Reasons for consultations and background: the most dominant is medical emergencies with 90.10% (Table 2). The most represented consultation reason has a respiratory origin (25%), then infectious origins, represented by fever, diarrhea, vomiting (5%), exposure to a local traditional healer for children (FERRAGA) (3%) and foreign body´s ingestion (2%). For the patient medical history, 56.80% with no previous medical or surgical history, while 37.7% presented a medical history and 5.5% presented a surgical history (Table 2). According to the results, the majority of patients (86.5%) came to the emergency room without prior treatment (Table 2).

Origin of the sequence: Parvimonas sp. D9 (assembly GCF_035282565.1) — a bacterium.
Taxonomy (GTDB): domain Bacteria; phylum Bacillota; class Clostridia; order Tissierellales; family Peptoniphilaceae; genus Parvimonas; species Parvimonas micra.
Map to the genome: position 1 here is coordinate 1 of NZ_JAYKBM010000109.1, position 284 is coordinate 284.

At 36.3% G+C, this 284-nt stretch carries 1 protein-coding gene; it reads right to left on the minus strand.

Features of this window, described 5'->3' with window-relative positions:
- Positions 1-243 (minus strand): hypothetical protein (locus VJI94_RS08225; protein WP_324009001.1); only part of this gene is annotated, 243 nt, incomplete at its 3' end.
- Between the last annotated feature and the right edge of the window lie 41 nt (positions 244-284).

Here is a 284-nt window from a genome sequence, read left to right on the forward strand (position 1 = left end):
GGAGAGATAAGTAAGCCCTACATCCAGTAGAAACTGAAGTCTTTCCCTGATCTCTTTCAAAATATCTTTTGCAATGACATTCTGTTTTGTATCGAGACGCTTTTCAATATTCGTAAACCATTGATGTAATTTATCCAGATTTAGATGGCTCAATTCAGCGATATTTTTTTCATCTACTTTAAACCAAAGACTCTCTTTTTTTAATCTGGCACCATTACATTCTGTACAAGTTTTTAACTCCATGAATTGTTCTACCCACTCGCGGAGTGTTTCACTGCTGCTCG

Final diagnosis and evolution: the main diagnoses are respiratory (17.8%), digestive (5.4%), infectious (4.10%), urinary (3.60%), neuromeningeal (2.20%) and pathologies related to prematurity (2.20%), followed by ingestion of foreign bodies (2.10%). The final diagnoses according to the International Classification of Diseases (Table 3) are, in descending order, diseases of the respiratory system (28%), diseases of the digestive system (11.30%), certain infectious and parasitic diseases (10.7%), and diseases of the genitourinary system (9.8%). While the evolution of these patients is favourable with a discharge rate of 67.60%, compared with an emergency room mortality rate of 7.40%. Table 4 presents the results of the statistical correlations between the final diagnosis and different factors recorded. According to the X2 test, we noted the absence of a relationship between the final diagnosis with the origin (urban/rural) and the gender of the patients. On the other hand, we concluded a statistically significant relationship (P<0.05) between the final diagnosis and age and the treatment received before consultation (V de Cramer between 0.20 and 0.40); then with the region and medical history of the child (V de Cramer between 0.10 and 0.20) and finally with the reason for hospitalization (V de Cramer between 0.80 and 1). We have also spread the duration of the study over the four seasons to deepen the analysis. Table 4 presents the results of the univariate analysis of the final pathologies and the different variables according to the four seasons: season, age group, and treatment received before the consultation. We found a relationship with the seasons of the year, age group, and self-medication (P <0.05).